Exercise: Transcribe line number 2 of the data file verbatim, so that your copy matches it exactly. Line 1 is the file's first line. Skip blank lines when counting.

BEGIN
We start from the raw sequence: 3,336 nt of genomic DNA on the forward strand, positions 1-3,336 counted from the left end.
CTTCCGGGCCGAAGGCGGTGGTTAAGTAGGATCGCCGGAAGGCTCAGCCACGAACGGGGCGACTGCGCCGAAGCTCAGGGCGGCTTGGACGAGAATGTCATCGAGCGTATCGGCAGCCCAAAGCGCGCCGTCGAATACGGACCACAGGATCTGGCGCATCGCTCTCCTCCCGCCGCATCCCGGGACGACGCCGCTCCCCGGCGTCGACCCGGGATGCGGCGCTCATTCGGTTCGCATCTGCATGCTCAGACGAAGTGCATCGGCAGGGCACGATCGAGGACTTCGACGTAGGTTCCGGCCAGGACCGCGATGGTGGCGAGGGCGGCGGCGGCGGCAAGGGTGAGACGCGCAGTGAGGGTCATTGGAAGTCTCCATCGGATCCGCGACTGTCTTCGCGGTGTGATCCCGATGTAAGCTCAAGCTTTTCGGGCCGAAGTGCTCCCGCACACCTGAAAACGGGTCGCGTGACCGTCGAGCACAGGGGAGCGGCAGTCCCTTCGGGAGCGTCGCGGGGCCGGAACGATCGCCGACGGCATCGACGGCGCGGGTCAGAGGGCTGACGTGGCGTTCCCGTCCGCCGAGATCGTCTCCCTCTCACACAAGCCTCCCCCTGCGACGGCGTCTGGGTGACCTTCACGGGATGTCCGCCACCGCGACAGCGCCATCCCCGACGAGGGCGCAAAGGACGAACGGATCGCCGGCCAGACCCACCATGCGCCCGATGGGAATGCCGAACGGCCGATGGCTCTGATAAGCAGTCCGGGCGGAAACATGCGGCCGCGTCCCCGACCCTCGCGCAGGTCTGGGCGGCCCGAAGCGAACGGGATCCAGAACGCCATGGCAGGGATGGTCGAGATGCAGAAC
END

CTTCCGGGCCGAAGGCGGTGGTTAAGTAGGATCGCCGGAAGGCTCAGCCACGAACGGGGCGACTGCGCCGAAGCTCAGGGCGGCTTGGACGAGAATGTCATCGAGCGTATCGGCAGCCCAAAGCGCGCCGTCGAATACGGACCACAGGATCTGGCGCATCGCTCTCCTCCCGCCGCATCCCGGGACGACGCCGCTCCCCGGCGTCGACCCGGGATGCGGCGCTCATTCGGTTCGCATCTGCATGCTCAGACGAAGTGCATCGGCAGGGCACGATCGAGGACTTCGACGTAGGTTCCGGCCAGGACCGCGATGGTGGCGAGGGCGGCGGCGGCGGCAAGGGTGAGACGCGCAGTGAGGGTCATTGGAAGTCTCCATCGGATCCGCGACTGTCTTCGCGGTGTGATCCCGATGTAAGCTCAAGCTTTTCGGGCCGAAGTGCTCCCGCACACCTGAAAACGGGTCGCGTGACCGTCGAGCACAGGGGAGCGGCAGTCCCTTCGGGAGCGTCGCGGGGCCGGAACGATCGCCGACGGCATCGACGGCGCGGGTCAGAGGGCTGACGTGGCGTTCCCGTCCGCCGAGATCGTCTCCCTCTCACACAAGCCTCCCCCTGCGACGGCGTCTGGGTGACCTTCACGGGATGTCCGCCACCGCGACAGCGCCATCCCCGACGAGGGCGCAAAGGACGAACGGATCGCCGGCCAGACCCACCATGCGCCCGATGGGAATGCCGAACGGCCGATGGCTCTGATAAGCAGTCCGGGCGGAAACATGCGGCCGCGTCCCCGACCCTCGCGCAGGTCTGGGCGGCCCGAAGCGAACGGGATCCAGAACGCCATGGCAGGGATGGTCGAGATGCAGAAC